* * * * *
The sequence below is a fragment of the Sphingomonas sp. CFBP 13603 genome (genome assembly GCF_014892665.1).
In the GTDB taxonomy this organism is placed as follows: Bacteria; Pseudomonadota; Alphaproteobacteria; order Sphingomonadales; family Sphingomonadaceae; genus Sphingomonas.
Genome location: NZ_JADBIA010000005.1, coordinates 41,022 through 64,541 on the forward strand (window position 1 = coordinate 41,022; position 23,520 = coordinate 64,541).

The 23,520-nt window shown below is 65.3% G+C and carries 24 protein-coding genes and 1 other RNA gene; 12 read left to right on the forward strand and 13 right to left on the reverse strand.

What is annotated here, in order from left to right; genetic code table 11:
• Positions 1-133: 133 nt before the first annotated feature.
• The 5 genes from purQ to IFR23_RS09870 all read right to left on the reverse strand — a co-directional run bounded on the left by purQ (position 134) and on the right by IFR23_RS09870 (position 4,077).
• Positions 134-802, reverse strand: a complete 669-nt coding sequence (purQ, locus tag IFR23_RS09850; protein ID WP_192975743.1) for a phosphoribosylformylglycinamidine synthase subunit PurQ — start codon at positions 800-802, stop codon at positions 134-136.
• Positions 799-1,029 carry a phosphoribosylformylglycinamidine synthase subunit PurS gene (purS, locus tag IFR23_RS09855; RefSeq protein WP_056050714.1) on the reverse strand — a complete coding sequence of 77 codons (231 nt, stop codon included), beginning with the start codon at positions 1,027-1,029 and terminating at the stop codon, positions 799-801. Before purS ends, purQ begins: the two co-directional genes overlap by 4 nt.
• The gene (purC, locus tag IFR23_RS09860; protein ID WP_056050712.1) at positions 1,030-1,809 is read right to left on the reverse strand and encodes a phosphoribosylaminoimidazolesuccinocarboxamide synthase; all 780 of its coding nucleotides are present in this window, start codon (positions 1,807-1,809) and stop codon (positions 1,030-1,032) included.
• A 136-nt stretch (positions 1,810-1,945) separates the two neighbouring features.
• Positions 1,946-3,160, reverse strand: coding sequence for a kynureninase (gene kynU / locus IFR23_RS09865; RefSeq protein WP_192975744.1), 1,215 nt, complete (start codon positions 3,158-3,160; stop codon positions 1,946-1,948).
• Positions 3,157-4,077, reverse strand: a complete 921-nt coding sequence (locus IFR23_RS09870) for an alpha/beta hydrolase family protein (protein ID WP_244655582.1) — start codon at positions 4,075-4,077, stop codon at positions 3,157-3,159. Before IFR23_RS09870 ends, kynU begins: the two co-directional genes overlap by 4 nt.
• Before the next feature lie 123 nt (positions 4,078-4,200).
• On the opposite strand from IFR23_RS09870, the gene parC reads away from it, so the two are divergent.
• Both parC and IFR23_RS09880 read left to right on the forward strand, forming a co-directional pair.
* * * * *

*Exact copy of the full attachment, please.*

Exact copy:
The sequence below is a fragment of the Sphingomonas sp. CFBP 13603 genome (genome assembly GCF_014892665.1).
In the GTDB taxonomy this organism is placed as follows: Bacteria; Pseudomonadota; Alphaproteobacteria; order Sphingomonadales; family Sphingomonadaceae; genus Sphingomonas.
Genome location: NZ_JADBIA010000005.1, coordinates 41,022 through 64,541 on the forward strand (window position 1 = coordinate 41,022; position 23,520 = coordinate 64,541).

The 23,520-nt window shown below is 65.3% G+C and carries 24 protein-coding genes and 1 other RNA gene; 12 read left to right on the forward strand and 13 right to left on the reverse strand.

What is annotated here, in order from left to right; genetic code table 11:
• Positions 1-133: 133 nt before the first annotated feature.
• The 5 genes from purQ to IFR23_RS09870 all read right to left on the reverse strand — a co-directional run bounded on the left by purQ (position 134) and on the right by IFR23_RS09870 (position 4,077).
• Positions 134-802, reverse strand: a complete 669-nt coding sequence (purQ, locus tag IFR23_RS09850; protein ID WP_192975743.1) for a phosphoribosylformylglycinamidine synthase subunit PurQ — start codon at positions 800-802, stop codon at positions 134-136.
• Positions 799-1,029 carry a phosphoribosylformylglycinamidine synthase subunit PurS gene (purS, locus tag IFR23_RS09855; RefSeq protein WP_056050714.1) on the reverse strand — a complete coding sequence of 77 codons (231 nt, stop codon included), beginning with the start codon at positions 1,027-1,029 and terminating at the stop codon, positions 799-801. Before purS ends, purQ begins: the two co-directional genes overlap by 4 nt.
• The gene (purC, locus tag IFR23_RS09860; protein ID WP_056050712.1) at positions 1,030-1,809 is read right to left on the reverse strand and encodes a phosphoribosylaminoimidazolesuccinocarboxamide synthase; all 780 of its coding nucleotides are present in this window, start codon (positions 1,807-1,809) and stop codon (positions 1,030-1,032) included.
• A 136-nt stretch (positions 1,810-1,945) separates the two neighbouring features.
• Positions 1,946-3,160, reverse strand: coding sequence for a kynureninase (gene kynU / locus IFR23_RS09865; RefSeq protein WP_192975744.1), 1,215 nt, complete (start codon positions 3,158-3,160; stop codon positions 1,946-1,948).
• Positions 3,157-4,077, reverse strand: a complete 921-nt coding sequence (locus IFR23_RS09870) for an alpha/beta hydrolase family protein (protein ID WP_244655582.1) — start codon at positions 4,075-4,077, stop codon at positions 3,157-3,159. Before IFR23_RS09870 ends, kynU begins: the two co-directional genes overlap by 4 nt.
• Before the next feature lie 123 nt (positions 4,078-4,200).
• On the opposite strand from IFR23_RS09870, the gene parC reads away from it, so the two are divergent.
• Both parC and IFR23_RS09880 read left to right on the forward strand, forming a co-directional pair.